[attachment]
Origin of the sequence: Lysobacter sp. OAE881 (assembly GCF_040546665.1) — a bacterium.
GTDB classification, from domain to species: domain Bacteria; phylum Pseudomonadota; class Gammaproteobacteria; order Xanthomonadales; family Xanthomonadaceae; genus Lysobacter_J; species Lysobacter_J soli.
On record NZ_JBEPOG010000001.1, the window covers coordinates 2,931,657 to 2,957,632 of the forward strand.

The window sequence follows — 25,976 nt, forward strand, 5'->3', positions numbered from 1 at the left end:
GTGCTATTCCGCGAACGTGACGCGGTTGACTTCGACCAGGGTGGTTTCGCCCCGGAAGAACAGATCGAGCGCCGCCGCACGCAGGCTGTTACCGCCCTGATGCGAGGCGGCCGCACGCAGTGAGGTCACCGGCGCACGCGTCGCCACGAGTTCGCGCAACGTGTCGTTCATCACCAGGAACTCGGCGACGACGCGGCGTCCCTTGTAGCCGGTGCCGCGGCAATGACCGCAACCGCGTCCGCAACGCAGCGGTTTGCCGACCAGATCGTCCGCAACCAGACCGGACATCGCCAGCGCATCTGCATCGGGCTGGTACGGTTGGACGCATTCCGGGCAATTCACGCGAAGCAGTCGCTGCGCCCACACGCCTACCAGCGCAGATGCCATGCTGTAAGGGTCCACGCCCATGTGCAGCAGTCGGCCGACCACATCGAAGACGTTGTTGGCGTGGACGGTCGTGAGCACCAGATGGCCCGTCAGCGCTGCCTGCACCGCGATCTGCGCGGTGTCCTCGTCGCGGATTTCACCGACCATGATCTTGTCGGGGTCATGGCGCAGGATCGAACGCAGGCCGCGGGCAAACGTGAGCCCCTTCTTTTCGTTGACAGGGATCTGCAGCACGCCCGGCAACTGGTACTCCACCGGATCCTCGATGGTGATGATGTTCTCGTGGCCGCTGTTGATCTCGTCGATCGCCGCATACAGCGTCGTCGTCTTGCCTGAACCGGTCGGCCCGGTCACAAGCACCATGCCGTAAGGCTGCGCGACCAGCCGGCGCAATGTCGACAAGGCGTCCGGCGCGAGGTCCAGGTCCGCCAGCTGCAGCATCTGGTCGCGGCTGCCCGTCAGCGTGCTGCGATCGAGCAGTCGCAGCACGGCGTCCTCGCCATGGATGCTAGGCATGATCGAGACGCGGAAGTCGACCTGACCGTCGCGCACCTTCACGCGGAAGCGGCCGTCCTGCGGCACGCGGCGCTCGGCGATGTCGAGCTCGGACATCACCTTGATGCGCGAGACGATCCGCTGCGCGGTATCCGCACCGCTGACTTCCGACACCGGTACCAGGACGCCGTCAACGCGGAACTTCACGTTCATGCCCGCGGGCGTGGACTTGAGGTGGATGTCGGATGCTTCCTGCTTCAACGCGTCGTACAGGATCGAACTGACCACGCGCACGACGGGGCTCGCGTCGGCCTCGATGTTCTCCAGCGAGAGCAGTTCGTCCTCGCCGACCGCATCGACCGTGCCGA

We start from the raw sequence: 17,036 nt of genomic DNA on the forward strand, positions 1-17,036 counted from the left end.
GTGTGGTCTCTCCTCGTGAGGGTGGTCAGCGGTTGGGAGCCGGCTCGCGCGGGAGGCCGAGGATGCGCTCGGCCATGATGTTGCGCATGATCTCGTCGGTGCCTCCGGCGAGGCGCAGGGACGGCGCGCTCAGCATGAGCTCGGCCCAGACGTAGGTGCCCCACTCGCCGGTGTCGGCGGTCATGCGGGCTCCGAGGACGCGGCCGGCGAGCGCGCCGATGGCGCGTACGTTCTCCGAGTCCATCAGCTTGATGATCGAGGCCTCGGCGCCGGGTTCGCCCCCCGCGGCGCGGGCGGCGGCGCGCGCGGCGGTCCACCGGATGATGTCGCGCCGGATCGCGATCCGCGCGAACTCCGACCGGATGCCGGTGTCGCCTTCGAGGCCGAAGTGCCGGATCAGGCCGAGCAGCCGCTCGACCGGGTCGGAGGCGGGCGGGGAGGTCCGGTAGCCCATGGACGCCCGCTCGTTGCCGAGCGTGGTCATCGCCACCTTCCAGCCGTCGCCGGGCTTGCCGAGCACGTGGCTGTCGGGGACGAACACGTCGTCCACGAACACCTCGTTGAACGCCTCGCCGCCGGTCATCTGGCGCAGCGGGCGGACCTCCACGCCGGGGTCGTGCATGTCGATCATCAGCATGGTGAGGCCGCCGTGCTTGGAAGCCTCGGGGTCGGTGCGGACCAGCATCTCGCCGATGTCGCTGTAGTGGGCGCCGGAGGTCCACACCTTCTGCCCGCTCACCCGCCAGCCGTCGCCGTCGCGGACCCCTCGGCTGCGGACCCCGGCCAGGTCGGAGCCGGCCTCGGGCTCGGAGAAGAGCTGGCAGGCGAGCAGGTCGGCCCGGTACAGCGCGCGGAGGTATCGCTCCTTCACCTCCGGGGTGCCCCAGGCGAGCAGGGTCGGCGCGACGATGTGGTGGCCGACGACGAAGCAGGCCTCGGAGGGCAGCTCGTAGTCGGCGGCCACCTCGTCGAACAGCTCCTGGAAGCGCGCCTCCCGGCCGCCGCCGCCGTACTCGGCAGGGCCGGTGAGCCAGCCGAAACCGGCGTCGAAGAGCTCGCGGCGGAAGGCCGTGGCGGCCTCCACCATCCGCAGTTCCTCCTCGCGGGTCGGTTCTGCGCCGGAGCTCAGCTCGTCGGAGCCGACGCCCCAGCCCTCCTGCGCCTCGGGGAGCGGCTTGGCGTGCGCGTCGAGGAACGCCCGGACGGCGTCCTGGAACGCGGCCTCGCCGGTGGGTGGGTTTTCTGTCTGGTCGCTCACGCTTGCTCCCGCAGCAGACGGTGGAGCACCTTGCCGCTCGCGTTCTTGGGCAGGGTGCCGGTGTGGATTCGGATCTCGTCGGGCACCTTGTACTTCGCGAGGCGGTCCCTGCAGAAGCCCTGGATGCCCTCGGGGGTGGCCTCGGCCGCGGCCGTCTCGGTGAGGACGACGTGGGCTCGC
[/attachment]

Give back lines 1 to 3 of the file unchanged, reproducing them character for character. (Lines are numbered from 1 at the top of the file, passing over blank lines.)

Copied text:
Origin of the sequence: Lysobacter sp. OAE881 (assembly GCF_040546665.1) — a bacterium.
GTDB classification, from domain to species: domain Bacteria; phylum Pseudomonadota; class Gammaproteobacteria; order Xanthomonadales; family Xanthomonadaceae; genus Lysobacter_J; species Lysobacter_J soli.
On record NZ_JBEPOG010000001.1, the window covers coordinates 2,931,657 to 2,957,632 of the forward strand.